Tuesday, March 29, 2011

Deathly Hallows

Have you seen the new teaser poster for Harry Potter and the Deathly Hallows part 2?
The comment was made here that the series has matured incredibly since the first film:
I feel like I am one of the lucky ones to be someone who grew up in a way with Harry Potter (as cheesy as that might sound). I feel like I've been about the same age as the characters almost the whole time, and the Harry Potter books make up a huge part of my childhood post-elementary school. Anyway! That's only a part of the reason why I love it so much. Sidetrack.

I also recently became aware (from here) of a deleted scene from DH part 1 that was released pre-DVD (which comes out April 6th-- woohoo!). Take a gander:

Also, just because, here are a couple of neat videos to check out:

Tuesday, March 22, 2011

Trevor Hall: Or, How I Learned to Stop Criticizing and Love the Hippies

Monday night marked the occasion of my very second concert (not including the strange Christian Rock concert I went to for reasons I still don't understand). I wasn't terribly excited because I knew there was no way it could outshine my very first concert experience. In any case, it didn't start off with a (good) bang.

The time on our tickets said the doors opened at 6pm and the show began at 7pm. Two of my roommates went early, and my other roommate and I arrived at 7pm. Unfortunately, the folks at Velour must have slept in, because the doors didn't open until 8pm. We spent the hour in the shadow of the building, forlornly watching the thermometer at the bank across the street as the temperature slowly dropped from 32 degrees, to 31, to 30...and finally the doors opened. There was then a good 45 minutes of sitting on the hard wooden benches under the vigorously blowing fans before at last the first opening act ascended the stage: Cubworld, a large bearded Hawai'ian man and his accompianists. I'd heard a few of Cubworld's songs a couple of years ago, and they seemed mellow and nice, but this time around, it was quite different, way more rock-y. After Cubworld came Cas Haley, another large bearded man who was very fun and funny as he sang. He gained a lot of respect from me until he sang a song about legalizing marijuana, which was just ridiculous. But I'm still going to brag about how he pushed past me in the crowd afterward at least three times.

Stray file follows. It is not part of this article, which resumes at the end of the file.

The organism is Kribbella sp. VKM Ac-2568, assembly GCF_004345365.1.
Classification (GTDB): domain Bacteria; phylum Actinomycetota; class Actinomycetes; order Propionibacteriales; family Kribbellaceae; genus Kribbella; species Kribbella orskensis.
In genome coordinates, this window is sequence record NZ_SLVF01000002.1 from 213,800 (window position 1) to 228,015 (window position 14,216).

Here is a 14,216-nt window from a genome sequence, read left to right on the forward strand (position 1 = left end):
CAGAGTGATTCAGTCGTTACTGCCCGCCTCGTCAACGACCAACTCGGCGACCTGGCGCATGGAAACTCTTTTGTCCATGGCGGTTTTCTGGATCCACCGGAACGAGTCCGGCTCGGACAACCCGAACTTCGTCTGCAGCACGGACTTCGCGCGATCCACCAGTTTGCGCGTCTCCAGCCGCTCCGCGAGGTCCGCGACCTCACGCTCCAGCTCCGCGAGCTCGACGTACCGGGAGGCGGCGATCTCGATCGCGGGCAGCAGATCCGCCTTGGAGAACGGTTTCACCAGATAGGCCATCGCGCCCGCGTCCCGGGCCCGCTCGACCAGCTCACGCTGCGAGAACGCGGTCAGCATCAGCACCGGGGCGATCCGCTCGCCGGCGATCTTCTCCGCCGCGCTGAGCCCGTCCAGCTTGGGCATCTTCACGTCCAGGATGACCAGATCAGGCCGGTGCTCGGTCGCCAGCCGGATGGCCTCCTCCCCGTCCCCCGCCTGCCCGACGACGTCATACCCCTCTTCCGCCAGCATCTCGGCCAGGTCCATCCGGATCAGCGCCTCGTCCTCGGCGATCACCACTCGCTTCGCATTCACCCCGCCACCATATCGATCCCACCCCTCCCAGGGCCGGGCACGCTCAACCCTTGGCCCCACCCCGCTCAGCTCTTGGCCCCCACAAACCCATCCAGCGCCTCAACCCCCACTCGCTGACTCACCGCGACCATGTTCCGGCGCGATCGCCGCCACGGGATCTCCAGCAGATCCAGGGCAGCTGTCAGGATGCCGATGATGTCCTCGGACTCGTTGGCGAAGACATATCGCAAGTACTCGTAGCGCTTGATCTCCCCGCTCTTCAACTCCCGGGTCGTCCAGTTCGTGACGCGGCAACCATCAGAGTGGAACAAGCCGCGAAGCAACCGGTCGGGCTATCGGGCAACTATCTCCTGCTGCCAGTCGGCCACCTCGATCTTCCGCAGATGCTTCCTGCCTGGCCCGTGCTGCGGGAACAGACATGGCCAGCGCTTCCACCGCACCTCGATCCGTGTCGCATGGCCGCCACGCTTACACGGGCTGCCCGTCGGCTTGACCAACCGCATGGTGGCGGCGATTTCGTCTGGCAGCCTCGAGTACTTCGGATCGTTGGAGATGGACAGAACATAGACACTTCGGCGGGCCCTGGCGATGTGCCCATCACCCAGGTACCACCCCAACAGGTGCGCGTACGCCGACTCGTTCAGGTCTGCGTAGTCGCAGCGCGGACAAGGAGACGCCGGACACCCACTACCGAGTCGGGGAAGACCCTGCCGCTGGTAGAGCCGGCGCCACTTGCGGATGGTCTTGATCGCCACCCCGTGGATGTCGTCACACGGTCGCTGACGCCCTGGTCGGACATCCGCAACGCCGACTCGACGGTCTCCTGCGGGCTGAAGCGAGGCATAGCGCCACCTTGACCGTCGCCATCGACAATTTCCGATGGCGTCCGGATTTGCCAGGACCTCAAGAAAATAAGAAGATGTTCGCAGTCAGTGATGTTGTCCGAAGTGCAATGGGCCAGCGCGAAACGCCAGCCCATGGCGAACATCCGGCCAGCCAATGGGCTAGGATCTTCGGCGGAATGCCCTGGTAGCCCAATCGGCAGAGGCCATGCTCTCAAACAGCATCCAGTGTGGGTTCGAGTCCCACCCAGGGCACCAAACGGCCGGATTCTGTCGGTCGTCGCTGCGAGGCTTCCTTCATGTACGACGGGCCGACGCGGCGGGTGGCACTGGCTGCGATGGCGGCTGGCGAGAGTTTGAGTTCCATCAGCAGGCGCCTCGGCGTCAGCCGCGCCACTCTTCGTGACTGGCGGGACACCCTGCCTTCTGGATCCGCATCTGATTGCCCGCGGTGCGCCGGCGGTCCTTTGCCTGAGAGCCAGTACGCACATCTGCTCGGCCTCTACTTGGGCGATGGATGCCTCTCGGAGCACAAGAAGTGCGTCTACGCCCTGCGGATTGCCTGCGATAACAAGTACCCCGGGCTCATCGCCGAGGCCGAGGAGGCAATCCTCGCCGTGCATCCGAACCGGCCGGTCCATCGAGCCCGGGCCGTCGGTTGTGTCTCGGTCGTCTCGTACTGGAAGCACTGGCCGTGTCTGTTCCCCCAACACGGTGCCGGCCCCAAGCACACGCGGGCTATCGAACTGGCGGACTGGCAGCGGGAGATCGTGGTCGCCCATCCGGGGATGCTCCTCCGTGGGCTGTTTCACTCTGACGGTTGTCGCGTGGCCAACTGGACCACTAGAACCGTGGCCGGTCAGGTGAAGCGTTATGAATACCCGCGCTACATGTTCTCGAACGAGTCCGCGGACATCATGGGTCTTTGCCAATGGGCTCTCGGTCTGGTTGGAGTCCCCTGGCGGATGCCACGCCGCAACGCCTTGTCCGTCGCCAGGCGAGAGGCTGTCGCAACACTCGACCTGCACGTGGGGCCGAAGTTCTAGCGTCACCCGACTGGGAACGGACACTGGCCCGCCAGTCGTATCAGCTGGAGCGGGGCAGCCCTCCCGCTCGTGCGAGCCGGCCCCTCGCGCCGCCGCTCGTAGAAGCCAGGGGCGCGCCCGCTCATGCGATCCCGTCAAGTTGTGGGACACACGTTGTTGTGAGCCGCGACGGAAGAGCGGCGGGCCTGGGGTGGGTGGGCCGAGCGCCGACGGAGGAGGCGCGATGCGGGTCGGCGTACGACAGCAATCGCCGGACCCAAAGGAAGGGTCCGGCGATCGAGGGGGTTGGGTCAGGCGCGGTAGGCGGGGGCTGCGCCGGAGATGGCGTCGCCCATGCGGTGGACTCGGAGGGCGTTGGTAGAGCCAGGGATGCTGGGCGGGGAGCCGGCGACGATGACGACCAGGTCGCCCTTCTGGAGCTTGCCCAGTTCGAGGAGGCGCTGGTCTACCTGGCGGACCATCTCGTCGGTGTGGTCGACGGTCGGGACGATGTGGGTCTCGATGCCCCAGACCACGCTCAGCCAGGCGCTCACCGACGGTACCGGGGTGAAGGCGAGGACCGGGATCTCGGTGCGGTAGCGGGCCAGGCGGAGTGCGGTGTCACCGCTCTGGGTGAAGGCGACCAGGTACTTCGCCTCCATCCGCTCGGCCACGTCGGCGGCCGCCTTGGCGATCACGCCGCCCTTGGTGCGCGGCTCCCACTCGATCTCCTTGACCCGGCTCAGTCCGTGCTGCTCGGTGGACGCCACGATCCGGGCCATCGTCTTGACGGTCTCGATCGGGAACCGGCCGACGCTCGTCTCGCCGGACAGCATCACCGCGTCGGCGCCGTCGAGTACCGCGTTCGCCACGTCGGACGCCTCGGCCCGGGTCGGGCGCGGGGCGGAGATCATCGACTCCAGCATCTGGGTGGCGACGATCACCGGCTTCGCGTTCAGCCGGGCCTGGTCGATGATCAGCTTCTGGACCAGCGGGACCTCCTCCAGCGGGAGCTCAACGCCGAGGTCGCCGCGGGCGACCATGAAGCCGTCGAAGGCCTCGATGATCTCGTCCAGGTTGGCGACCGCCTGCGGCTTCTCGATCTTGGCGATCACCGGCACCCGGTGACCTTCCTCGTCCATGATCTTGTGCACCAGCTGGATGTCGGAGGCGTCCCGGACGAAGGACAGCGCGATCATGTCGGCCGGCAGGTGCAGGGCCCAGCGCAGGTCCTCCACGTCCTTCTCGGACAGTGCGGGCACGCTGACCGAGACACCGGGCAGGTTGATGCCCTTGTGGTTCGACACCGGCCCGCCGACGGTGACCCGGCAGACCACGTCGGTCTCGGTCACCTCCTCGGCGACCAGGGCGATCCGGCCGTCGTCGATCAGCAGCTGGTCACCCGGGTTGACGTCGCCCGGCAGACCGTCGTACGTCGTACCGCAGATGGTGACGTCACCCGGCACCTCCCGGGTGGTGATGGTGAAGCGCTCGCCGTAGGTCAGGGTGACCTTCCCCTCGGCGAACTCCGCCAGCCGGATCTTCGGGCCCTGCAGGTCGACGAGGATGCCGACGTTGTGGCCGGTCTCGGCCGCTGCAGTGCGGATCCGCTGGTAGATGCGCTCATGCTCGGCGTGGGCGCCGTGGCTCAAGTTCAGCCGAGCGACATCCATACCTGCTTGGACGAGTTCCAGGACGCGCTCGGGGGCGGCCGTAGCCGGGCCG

Finally, FINALLY, Trevor Hall's band came on stage to set up, and one of my roommates and I weasled our way up through the harangue to the front where the rest of our party was standing excitedly waiting. As we were waiting, listening to the incomprehensible music coming over the speakers and chatting casually, I felt a sharp pain in my back, as though someone had rammed their cranium into my shoulder blade, which is actually what happened, as some random hipster dude in tight pants had passed out onto me. This definitely happens to me a lot-- a girl passed out on my feet during a boring tour of the Denver Public Library on our King Tut trip last semester. Actually, people passing out kind of freaks me out a little, because I feel obligated to use my first aid skills. Not that I don't want to, I just don't want to find out at the wrong time that I'm incompetent.